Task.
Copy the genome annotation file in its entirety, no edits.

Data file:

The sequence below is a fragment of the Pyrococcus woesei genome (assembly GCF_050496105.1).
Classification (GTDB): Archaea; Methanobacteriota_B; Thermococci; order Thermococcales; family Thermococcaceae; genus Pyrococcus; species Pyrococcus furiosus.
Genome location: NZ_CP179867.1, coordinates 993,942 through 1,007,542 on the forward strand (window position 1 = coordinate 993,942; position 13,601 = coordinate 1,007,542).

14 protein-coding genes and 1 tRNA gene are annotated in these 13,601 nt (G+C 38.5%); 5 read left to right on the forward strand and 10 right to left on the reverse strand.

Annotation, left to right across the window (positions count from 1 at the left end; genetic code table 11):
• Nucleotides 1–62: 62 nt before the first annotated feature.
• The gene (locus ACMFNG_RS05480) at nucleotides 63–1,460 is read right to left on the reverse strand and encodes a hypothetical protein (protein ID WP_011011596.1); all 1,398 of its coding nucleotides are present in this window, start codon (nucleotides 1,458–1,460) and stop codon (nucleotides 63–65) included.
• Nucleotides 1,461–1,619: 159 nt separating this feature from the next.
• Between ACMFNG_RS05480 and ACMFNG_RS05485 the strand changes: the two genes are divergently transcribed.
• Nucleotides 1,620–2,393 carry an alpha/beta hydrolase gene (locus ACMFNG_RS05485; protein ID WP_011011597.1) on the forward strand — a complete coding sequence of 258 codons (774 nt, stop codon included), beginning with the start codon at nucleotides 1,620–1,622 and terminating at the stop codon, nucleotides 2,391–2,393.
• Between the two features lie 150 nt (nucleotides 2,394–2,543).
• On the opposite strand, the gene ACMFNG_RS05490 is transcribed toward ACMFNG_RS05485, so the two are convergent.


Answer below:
The sequence below is a fragment of the Pyrococcus woesei genome (assembly GCF_050496105.1).
Classification (GTDB): Archaea; Methanobacteriota_B; Thermococci; order Thermococcales; family Thermococcaceae; genus Pyrococcus; species Pyrococcus furiosus.
Genome location: NZ_CP179867.1, coordinates 993,942 through 1,007,542 on the forward strand (window position 1 = coordinate 993,942; position 13,601 = coordinate 1,007,542).

14 protein-coding genes and 1 tRNA gene are annotated in these 13,601 nt (G+C 38.5%); 5 read left to right on the forward strand and 10 right to left on the reverse strand.

Annotation, left to right across the window (positions count from 1 at the left end; genetic code table 11):
• Nucleotides 1–62: 62 nt before the first annotated feature.
• The gene (locus ACMFNG_RS05480) at nucleotides 63–1,460 is read right to left on the reverse strand and encodes a hypothetical protein (protein ID WP_011011596.1); all 1,398 of its coding nucleotides are present in this window, start codon (nucleotides 1,458–1,460) and stop codon (nucleotides 63–65) included.
• Nucleotides 1,461–1,619: 159 nt separating this feature from the next.
• Between ACMFNG_RS05480 and ACMFNG_RS05485 the strand changes: the two genes are divergently transcribed.
• Nucleotides 1,620–2,393 carry an alpha/beta hydrolase gene (locus ACMFNG_RS05485; protein ID WP_011011597.1) on the forward strand — a complete coding sequence of 258 codons (774 nt, stop codon included), beginning with the start codon at nucleotides 1,620–1,622 and terminating at the stop codon, nucleotides 2,391–2,393.
• Between the two features lie 150 nt (nucleotides 2,394–2,543).
• On the opposite strand, the gene ACMFNG_RS05490 is transcribed toward ACMFNG_RS05485, so the two are convergent.